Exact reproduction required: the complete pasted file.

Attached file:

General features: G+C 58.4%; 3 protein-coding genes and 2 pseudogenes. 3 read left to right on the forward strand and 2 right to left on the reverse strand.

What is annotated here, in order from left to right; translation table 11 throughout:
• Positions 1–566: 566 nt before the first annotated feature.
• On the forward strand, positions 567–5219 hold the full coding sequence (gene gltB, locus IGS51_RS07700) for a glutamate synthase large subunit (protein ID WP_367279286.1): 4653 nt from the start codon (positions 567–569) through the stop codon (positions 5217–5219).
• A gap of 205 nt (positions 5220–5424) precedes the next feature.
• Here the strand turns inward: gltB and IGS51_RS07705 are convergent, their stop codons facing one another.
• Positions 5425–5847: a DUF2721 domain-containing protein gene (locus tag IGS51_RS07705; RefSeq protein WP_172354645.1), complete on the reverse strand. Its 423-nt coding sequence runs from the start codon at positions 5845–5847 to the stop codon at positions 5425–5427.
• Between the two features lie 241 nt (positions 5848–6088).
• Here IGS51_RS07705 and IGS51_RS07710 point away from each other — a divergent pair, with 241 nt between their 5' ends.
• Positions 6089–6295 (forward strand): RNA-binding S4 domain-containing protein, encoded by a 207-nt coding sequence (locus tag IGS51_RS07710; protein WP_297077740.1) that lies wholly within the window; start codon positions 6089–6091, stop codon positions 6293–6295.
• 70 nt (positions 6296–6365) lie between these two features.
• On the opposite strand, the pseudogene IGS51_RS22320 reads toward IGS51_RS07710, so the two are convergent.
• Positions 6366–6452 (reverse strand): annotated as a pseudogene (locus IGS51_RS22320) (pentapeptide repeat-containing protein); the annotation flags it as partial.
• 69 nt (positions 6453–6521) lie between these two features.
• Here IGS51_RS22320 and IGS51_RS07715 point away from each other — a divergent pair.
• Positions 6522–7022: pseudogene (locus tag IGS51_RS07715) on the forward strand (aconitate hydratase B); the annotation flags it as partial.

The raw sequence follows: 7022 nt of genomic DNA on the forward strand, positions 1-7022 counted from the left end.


General features: G+C 58.4%; 3 protein-coding genes and 2 pseudogenes. 3 read left to right on the forward strand and 2 right to left on the reverse strand.

What is annotated here, in order from left to right; translation table 11 throughout:
• Positions 1–566: 566 nt before the first annotated feature.
• On the forward strand, positions 567–5219 hold the full coding sequence (gene gltB, locus IGS51_RS07700) for a glutamate synthase large subunit (protein ID WP_367279286.1): 4653 nt from the start codon (positions 567–569) through the stop codon (positions 5217–5219).
• A gap of 205 nt (positions 5220–5424) precedes the next feature.
• Here the strand turns inward: gltB and IGS51_RS07705 are convergent, their stop codons facing one another.
• Positions 5425–5847: a DUF2721 domain-containing protein gene (locus tag IGS51_RS07705; RefSeq protein WP_172354645.1), complete on the reverse strand. Its 423-nt coding sequence runs from the start codon at positions 5845–5847 to the stop codon at positions 5425–5427.
• Between the two features lie 241 nt (positions 5848–6088).
• Here IGS51_RS07705 and IGS51_RS07710 point away from each other — a divergent pair, with 241 nt between their 5' ends.
• Positions 6089–6295 (forward strand): RNA-binding S4 domain-containing protein, encoded by a 207-nt coding sequence (locus tag IGS51_RS07710; protein WP_297077740.1) that lies wholly within the window; start codon positions 6089–6091, stop codon positions 6293–6295.
• 70 nt (positions 6296–6365) lie between these two features.
• On the opposite strand, the pseudogene IGS51_RS22320 reads toward IGS51_RS07710, so the two are convergent.
• Positions 6366–6452 (reverse strand): annotated as a pseudogene (locus IGS51_RS22320) (pentapeptide repeat-containing protein); the annotation flags it as partial.
• 69 nt (positions 6453–6521) lie between these two features.
• Here IGS51_RS22320 and IGS51_RS07715 point away from each other — a divergent pair.
• Positions 6522–7022: pseudogene (locus tag IGS51_RS07715) on the forward strand (aconitate hydratase B); the annotation flags it as partial.

The raw sequence follows: 7022 nt of genomic DNA on the forward strand, positions 1-7022 counted from the left end.